Today, 9 years since the transplant, Sean is a healthy 10 year old who loves to swim, ride his bike, and read, with a healthy appetite and an even brighter outlook on life.


How did this change you in any way? Please outline further if this has been the case.

I learned to trust my gut instincts and not back down, especially when I am advocating for my family and my loved ones.

I learned to look for silver linings, because the alternative was too sad.

I learned to show my vulnerability and accept help in all the different ways that were offered to us.

I learned to take a deep breath and push on – sometimes, it just IS what it is, and I have to get on with it, because there is no other option available.


Is there something you learned from this that you could recommend to help others who need courage?

Lean on those you trust.

Some friendships will grow and transform to the next level.

Expect to lose friends and see friendships shift – you may be surprised by who “slip away” and bow out of your life, but don’t begrudge their departure.

They are not bad people; they just don’t know how to support you.

You are not alone.

AND you don’t have to do this alone.

There is help and support available, everywhere.

Never be afraid to reach out for help.

And if help comes to you, accept it.

You are not weaker by seeking or accepting help – in fact, you are the stronger and more courageous one for seeking or accepting help.

Specifically to a medical condition: listen to the professionals – if they tell you not to Google the disease, then don’t Google the disease, especially at 3am when you can’t sleep.


Do you think you are able to be more courageous now if the life situation calls for it? Why is that?

I don’t think I could be more courageous now than I was then.

In 2012, just after diagnosis, we found ourselves “shedding friends” – people who called to check in on us, but then picked fights with us over trivial matters.

The drama that some of these former friends created at the time distracted us from the real focus at hand – the life and health of our critically ill little boy.

In hindsight, I came to realise that these people may not have been strong enough to support us, nor knew how to support, nor knew how to react to the news.

Whilst it was disappointing at the time, the loss of these relationships was actually to our benefit.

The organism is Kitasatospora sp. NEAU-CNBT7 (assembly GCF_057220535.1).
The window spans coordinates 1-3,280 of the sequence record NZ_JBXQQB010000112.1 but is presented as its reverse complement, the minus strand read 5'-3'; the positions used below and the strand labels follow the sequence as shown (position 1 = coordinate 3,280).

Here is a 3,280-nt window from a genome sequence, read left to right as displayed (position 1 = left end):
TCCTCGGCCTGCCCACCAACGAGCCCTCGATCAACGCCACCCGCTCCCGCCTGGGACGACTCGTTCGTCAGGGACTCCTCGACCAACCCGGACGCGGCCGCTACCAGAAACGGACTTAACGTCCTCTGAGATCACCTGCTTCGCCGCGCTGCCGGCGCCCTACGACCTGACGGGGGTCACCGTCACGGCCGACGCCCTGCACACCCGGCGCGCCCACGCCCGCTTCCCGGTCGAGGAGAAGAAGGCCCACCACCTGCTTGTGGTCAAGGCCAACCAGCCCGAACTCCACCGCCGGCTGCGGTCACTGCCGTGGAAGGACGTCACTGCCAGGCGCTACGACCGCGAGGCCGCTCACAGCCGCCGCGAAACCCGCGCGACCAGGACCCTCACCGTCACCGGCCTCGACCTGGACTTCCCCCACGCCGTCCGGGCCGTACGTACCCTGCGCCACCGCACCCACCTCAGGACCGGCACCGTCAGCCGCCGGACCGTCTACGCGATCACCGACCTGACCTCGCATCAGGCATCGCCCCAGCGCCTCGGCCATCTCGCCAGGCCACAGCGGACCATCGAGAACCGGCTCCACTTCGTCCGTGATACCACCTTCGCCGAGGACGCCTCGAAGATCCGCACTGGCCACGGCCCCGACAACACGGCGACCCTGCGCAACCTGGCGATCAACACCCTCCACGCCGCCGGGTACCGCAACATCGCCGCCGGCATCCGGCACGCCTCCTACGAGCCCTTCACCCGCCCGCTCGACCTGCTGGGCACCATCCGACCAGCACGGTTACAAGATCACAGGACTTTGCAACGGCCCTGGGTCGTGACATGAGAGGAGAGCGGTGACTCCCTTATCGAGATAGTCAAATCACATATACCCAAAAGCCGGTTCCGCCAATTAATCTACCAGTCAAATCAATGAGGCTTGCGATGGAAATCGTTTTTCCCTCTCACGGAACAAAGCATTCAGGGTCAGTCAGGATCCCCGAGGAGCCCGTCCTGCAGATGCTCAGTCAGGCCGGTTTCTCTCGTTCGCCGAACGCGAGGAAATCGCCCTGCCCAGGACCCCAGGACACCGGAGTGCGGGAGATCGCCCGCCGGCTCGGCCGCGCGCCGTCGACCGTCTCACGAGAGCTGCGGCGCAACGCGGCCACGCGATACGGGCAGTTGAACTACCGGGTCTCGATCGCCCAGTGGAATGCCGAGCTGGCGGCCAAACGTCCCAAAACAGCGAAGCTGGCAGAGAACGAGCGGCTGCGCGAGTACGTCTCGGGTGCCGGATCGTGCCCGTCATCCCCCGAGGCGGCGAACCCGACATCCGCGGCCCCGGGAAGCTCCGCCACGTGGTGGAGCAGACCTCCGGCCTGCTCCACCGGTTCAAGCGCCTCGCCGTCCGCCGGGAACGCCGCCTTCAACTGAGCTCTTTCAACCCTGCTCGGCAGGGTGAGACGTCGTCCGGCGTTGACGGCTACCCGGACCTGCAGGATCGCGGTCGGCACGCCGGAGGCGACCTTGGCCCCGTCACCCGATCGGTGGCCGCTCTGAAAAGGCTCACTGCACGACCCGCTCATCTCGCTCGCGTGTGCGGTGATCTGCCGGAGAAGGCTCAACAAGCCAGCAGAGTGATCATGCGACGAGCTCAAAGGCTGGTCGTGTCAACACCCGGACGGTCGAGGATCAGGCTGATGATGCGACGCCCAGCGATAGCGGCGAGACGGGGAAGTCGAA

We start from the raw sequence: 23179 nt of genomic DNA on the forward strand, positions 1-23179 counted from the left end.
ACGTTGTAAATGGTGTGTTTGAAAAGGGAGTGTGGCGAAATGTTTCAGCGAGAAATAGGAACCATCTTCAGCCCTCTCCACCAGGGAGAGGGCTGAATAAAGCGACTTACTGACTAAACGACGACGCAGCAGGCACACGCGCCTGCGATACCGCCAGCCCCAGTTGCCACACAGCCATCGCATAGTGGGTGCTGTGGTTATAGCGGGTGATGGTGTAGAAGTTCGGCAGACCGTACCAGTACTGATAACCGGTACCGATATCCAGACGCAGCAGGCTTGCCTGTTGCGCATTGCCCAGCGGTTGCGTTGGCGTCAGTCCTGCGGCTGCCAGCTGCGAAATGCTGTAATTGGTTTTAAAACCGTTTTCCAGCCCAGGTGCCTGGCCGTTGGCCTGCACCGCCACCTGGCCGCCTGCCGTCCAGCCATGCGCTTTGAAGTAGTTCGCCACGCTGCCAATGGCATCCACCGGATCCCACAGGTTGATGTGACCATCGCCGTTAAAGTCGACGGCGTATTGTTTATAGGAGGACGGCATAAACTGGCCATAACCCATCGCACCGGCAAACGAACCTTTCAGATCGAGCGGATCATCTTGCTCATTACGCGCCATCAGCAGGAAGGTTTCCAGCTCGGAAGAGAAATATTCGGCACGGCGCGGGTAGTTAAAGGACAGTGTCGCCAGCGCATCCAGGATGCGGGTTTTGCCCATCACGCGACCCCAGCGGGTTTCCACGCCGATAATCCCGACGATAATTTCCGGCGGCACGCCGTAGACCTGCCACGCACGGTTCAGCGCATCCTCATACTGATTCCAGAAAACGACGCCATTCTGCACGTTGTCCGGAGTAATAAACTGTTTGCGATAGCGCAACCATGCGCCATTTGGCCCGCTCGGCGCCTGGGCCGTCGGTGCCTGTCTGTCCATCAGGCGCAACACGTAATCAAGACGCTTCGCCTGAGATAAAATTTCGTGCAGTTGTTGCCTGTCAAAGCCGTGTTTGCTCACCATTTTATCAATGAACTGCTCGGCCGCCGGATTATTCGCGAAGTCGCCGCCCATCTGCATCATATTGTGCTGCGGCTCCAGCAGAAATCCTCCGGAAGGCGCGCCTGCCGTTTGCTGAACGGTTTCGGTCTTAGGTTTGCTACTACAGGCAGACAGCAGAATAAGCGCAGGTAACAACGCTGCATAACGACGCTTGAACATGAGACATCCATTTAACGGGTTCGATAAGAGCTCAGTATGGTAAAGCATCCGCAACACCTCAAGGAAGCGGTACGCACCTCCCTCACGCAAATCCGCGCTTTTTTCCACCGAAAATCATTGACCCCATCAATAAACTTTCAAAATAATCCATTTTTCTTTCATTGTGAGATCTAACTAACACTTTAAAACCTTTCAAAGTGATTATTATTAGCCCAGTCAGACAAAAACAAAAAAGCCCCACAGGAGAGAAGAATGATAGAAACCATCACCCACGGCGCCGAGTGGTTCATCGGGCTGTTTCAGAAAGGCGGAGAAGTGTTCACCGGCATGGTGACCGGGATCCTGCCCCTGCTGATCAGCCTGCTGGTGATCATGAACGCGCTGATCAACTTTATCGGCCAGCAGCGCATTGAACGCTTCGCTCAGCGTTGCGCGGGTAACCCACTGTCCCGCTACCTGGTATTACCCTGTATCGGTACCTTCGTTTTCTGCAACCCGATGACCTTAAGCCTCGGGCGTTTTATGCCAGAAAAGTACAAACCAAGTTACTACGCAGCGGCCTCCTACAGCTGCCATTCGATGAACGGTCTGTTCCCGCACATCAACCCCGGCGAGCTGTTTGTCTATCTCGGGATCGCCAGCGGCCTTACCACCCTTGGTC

At the same time, our true friends stepped up and found innovative ways to support us.

Financial donations flooded in from well meaning friends who wanted to make sure my husband and I were fed during our hospital stay and we had money for petrol to get to and from the hospital.

Friends cooked us meals, took us out for quick meals (just so we would leave the hospital room and get some fresh air), and called and messaged us to get up to date news on Sean.

We still have the same loving network of family and friends who rallied around me then, so if I had to face the situation now, I know I have the support and love to get through it.


Is there any message you would give to others facing a situation where courage could be needed?

You are not alone.

You don’t have to do this alone.

And asking for help is not a failure.

To ask for help is a sign of strength, so reach out to family and friends, and lean on them.


Thank you Gloria. I feel it is such an hnour for people like, and all the women who decide to share their stories, that this is a place here on my blog to do so. I am in awe of your strength as you were learning to be a mum too. I do hope all continues to go well for you and your family.



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Information supplied by Gloria which I am very pleased to be able to share…awareness is always an important factor in any health conditions. Thank you.

Since Sean’s diagnosis, I have discovered the Immune Deficiency Foundation Australia’s Facebook page ( and their private group (  IDFA have provided a fantastic platform for people with Primary Immune Diseases to share knowledge and information and to provide support to each other.
As a point of interest – if anyone is keen to find out more about our involvement with Inner Wheel Australia.  The treatment plan devised by our Oncology and Immunology teams at the Sydney Children’s Hospital involved a stem cell transplant.  Sean received the transplant using stem cells extracted from cord blood, and in the ensuing years, we have been involved with Inner Wheel Australia as Ambassadors for their National Project in Cord Blood Research (  I have been a keynote speaker at various conferences, and Sean is the face of their national fundraising campaign called “Sean’s Two For Ten”.  The annual campaign was launched this year, and we have agreed to be the face of the campaign for the next 6 years (until Sean is 16).


Joining with Natalie here for Weekend Coffee Share.